Integrate or Assimilate?: How the Policy Discourse of Manitoba’s School Partnerships: A Guide for Parents, Schools, and Communities Enforces Hegemonic Understandings of Parental Involvement on Recently-Resettled Refugees


  • Jerome Cranston  University of Regina
  • Stephanie Crook University of Manitoba


Among the challenges that many recently-resettled refugee parents face is the possibility that their children may fail academically in their new home country. Ostensibly, in order decrease this possibility, provincial education ministries offer policy guidance regarding expectations related to parental involvement with school to all parents including recently-resettled refugees. In spite of the intentions that drive such counsel, the dominant, westernized perception of formal education dictates the roles and functions of educators and parents. This perception monopolizes judgments about what is considered to be acceptable “Canadian” parental behaviour as it pertains to the involvement of recently-resettled refugees in their child’s education. Using a critical policy analysis approach to examine Manitoba Education’s (2005) School Partnerships: A Guide for Parents, Schools, and Communities, this article illustrates the ways in which the dominant parental involvement discourses that are encoded in one educational policy normalize and reify a hegemonic ideology of parenting that marginalizes recently-resettled refugees as they attempt to integrate into Canadian society.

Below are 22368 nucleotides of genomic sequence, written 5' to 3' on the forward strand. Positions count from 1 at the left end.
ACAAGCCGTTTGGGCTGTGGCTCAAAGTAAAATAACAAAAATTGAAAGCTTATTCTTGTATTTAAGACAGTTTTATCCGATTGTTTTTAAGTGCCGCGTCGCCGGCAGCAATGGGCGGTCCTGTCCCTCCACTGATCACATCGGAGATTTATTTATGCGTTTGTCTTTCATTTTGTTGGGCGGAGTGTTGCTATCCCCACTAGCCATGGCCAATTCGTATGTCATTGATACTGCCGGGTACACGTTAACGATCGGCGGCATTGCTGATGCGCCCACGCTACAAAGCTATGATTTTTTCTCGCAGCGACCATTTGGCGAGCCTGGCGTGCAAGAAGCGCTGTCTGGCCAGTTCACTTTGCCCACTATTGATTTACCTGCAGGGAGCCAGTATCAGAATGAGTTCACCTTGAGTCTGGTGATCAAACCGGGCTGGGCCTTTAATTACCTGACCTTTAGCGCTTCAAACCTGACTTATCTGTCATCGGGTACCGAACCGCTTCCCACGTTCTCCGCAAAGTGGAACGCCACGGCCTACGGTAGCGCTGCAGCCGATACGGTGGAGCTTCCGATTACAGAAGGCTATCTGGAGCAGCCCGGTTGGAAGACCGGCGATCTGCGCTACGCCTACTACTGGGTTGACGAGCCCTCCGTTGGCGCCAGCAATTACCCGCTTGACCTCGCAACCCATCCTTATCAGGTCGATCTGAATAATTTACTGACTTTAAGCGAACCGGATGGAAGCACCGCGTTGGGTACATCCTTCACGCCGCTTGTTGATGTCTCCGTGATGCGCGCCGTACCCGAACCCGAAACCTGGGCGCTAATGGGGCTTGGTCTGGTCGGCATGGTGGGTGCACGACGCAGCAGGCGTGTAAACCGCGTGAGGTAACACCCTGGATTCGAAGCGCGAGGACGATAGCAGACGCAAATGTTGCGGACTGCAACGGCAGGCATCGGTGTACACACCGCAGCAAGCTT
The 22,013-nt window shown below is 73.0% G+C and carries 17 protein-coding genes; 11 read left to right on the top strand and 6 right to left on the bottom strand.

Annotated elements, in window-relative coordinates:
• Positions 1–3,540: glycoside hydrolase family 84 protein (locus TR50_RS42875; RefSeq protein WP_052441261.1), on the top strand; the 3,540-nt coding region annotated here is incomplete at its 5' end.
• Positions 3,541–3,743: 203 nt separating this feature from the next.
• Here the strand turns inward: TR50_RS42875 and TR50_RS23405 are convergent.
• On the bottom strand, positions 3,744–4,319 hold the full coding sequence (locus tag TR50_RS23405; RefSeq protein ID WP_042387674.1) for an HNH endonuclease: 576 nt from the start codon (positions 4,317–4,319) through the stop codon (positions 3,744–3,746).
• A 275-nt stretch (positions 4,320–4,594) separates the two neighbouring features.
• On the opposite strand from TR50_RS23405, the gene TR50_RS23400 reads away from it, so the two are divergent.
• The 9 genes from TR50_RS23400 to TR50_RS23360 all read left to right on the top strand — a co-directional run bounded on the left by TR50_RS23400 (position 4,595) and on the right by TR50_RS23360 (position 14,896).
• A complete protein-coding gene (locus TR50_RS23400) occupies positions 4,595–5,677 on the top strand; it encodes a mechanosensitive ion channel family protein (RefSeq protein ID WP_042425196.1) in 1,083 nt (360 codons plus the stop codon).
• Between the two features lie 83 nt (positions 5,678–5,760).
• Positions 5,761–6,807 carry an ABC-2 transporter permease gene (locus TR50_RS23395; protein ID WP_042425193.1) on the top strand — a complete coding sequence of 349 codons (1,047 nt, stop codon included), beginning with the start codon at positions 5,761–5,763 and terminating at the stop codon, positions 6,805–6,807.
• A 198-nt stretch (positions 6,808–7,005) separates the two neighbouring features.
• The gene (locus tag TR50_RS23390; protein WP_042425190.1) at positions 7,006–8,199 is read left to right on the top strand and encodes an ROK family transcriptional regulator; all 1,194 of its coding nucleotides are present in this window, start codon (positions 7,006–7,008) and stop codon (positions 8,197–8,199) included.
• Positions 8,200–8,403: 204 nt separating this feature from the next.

Author Biography

Stephanie Crook, University of Manitoba

Ph.D. Student

Faculty of Education

University of Manitoba